The ability to protest the federal government’s issuance of a task order is limited by statute. Today, those rights are the same whether the task order is issued by the Department of Defense (DoD) or a civilian agency. Disappointed offerors may protest the issuance of task orders to the Government Accountability Office (GAO) or to the Court of Federal Claims (COFC) on the narrow ground that the order increases the scope, period, or maximum value of the contract under which the order is issued. Disappointed offerors also may protest on other grounds if the task order is valued in excess of $10 million, but such protests may only be filed at the GAO. The category of protests subject to the $10 million threshold are the most prevalent type of protest, because they include pre-award challenges to the terms of the solicitation and post-award challenges to an agency’s evaluation of proposals and award decisions.
Unless Congress acts soon—and that is looking less likely—these protest rights will change. In the 2012 NDAA, Congress included a sunset clause in the provisions governing protests of task orders issued by DoD and civilian agencies. The 2013 NDAA repealed the sunset provision for DoD task orders, but the provision remains in effect for civilian agency task orders. Compare 41 U.S.C. § 4106(f) (regarding civilian agencies) with 10 U.S.C. § 2304c(e) (regarding DoD). The sunset provision for civilian agencies takes effect on September 30, 2016, and will eliminate the ability to file protests at the GAO of task order awards exceeding $10 million. Thus, if allowed to expire, the only basis to protest the award or proposed award of a civilian agency task order—to GAO or COFC—is on the narrow ground that the order increases the scope, period, or maximum value of the underlying contract.
If the GAO’s protest jurisdiction expires, the GAO will be forced to dismiss task order protests filed after September 30, 2016, unless those protests allege that the order increases the scope, period, or value of the underlying contract. However, the GAO would likely resolve task order protests pending as of September 30, 2016. The GAO addressed this very question in a 2011 decision, which was the last time that the Office’s task order jurisdiction expired. There, the GAO held that it did “not view the sunset as affecting pending protests.” Technatomy Corp., B‑405130, Jun. 14, 2011, 2011 CPD ¶ 107 at 5.
The Technatomy decision is also noteworthy because, in that case, the GAO construed that particular sunset provision as eliminating all restrictions on its jurisdiction over task order protests. In 2011, the sunset provision eliminated the entire subsection concerning the restrictions over task order protests. GAO thus concluded that there were no restrictions on its ability to hear task order protests, regardless of the $10 million threshold. Id. at 4-5. The current sunset provision is more narrowly targeted to eliminate only the GAO’s jurisdiction over task order protests exceeding $10 million, and leaves in place the general restrictions on task order protests. The GAO is thus highly unlikely to construe the 2016 sunset provision the same way it did the 2011 sunset provision. As a result, come September 30, 2016, the GAO (and the COFC) will be unable to hear protests of task orders of any value, unless the protest is based on the relatively rare ground that the order exceeds the scope, period, or maximum value of the underlying contract.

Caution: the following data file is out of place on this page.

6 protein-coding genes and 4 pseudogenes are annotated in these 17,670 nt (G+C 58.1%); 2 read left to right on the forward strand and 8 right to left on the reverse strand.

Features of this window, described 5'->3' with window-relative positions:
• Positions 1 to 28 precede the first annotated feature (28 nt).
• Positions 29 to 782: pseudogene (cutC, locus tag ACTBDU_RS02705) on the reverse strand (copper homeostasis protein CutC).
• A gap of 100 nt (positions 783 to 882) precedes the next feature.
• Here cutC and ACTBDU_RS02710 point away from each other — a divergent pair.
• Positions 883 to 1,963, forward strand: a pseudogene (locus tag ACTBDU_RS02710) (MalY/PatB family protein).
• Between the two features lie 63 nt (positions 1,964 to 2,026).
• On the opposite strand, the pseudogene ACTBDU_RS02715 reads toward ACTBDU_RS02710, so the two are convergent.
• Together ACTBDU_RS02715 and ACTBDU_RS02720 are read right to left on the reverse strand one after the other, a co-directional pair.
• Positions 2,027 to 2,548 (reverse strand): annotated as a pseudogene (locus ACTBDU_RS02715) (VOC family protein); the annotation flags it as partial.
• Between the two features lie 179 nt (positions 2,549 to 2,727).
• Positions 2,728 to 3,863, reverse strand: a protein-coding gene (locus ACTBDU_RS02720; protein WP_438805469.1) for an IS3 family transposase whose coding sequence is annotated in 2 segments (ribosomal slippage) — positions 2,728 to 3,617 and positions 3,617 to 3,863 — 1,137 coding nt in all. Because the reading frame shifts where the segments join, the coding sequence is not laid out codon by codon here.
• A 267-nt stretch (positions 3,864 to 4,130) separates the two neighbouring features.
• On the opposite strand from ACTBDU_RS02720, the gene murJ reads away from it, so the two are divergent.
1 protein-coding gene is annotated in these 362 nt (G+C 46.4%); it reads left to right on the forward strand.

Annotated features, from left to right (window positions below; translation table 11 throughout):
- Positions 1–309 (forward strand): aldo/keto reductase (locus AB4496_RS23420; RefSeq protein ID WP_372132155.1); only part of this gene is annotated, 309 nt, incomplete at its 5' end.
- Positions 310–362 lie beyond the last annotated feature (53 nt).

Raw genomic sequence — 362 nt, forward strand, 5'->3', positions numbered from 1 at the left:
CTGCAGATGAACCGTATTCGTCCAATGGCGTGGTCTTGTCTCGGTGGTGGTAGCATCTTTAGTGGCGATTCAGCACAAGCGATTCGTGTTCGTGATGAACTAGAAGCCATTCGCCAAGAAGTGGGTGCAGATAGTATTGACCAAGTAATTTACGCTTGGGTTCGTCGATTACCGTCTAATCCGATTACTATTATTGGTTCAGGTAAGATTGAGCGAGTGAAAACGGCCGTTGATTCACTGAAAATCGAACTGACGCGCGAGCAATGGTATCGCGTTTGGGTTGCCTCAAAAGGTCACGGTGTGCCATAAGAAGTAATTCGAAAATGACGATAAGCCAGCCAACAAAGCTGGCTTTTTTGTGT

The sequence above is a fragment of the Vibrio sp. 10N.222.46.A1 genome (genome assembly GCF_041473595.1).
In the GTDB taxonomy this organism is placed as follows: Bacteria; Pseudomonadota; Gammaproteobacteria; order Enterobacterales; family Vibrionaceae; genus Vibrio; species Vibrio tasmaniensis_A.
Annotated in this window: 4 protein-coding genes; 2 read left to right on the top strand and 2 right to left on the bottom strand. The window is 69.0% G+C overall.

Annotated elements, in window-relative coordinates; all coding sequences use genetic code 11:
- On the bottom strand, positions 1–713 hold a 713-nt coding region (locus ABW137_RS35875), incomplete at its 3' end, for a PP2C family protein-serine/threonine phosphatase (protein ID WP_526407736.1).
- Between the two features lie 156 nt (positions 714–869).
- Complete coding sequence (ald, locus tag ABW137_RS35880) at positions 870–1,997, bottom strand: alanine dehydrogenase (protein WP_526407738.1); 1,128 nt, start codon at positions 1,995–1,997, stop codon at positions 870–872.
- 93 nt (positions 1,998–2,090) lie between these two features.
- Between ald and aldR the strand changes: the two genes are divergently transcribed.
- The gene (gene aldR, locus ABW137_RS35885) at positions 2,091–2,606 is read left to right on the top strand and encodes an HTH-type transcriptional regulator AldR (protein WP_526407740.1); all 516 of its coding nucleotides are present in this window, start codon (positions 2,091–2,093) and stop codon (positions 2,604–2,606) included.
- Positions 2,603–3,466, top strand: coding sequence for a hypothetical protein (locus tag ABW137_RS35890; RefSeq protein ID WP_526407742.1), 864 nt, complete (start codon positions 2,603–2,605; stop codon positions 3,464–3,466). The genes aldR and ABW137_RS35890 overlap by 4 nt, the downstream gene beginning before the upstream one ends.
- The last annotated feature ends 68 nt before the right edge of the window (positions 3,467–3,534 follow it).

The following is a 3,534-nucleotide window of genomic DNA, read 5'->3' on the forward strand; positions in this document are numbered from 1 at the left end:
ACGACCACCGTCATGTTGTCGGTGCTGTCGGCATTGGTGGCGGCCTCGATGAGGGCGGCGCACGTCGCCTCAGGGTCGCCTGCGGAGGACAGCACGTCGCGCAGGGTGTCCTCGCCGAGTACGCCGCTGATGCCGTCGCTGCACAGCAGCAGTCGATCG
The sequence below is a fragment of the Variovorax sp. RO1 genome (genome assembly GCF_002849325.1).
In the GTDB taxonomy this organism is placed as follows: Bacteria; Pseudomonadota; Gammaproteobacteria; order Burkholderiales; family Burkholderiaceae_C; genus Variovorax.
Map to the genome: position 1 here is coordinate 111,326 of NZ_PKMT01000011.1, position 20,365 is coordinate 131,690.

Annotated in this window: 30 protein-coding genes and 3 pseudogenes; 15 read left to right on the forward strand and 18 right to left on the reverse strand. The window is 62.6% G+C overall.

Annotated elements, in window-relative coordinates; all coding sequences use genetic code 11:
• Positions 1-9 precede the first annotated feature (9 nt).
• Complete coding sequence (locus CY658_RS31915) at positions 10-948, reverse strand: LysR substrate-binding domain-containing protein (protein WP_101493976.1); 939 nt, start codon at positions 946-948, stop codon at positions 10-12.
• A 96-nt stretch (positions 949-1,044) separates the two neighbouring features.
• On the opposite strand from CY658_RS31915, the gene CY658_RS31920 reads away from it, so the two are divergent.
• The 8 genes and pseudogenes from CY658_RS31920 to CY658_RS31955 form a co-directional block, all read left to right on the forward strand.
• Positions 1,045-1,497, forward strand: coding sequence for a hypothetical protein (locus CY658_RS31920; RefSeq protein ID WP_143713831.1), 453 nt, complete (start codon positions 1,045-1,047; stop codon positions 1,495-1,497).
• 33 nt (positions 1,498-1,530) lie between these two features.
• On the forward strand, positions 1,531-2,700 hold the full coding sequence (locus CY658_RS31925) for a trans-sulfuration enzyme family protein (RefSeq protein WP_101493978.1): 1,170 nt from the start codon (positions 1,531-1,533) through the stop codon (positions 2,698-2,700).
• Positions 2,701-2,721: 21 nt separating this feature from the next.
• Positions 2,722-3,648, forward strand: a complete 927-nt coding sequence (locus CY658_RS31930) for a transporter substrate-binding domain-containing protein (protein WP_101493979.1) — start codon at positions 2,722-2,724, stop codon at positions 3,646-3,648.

The 2017 NDAA is currently in conference, where House and Senate conferees will iron out differences between the chambers’ versions of the bill. In its present form, the 2017 NDAA eliminates the sunset provision applicable to protests of civilian agency task orders. If passed and signed into law, the code sections governing task order protests for the DoD and non-DoD agencies will be identical, and neither will be subject to a sunset.
With the August recess and with members focused on the November elections, it is not at all clear when the bill will emerge from conference, when both houses will vote on the agreed-upon legislation, or when or whether President Obama will sign it into law. Given these uncertainties, contractors and their government contracts counsel should prepare for at least some period of time beginning on September 30, 2016, when they will not be able to challenge task orders issued by civilian agencies, unless the protest involves the relatively rare scenario where the task order is challenged because it allegedly increases the scope, period, or maximum value of the underlying contract.
 In this context, “task order” refers to an order placed under an indefinite-delivery contract under FAR Subpart 16.5, including government-wide acquisition contracts with the General Services Administration (GSA). This is distinguishable from orders placed under the Federal Supply Schedules (FSS). The Court of Federal Claims and the GAO have not applied the statutory jurisdictional limitations to FSS orders pursuant to FAR Subpart 8.4. See PricewaterhouseCoopers Public Sector, LLP v. United States, 126 Fed. Cl. 328, 344-45 (2016); Spectrum Comm, Inc., B-412395.2, Mar. 4, 2012, 2016 CPD ¶ 82 at 3 (resolving the merits of a protest concerning an FSS order valued at less than $10 million).
 The Senate version of the 2017 NDAA includes other major changes to the GAO’s task order jurisdiction and process. Although beyond the scope of this posting, these changes – should they become law – will be closely monitored.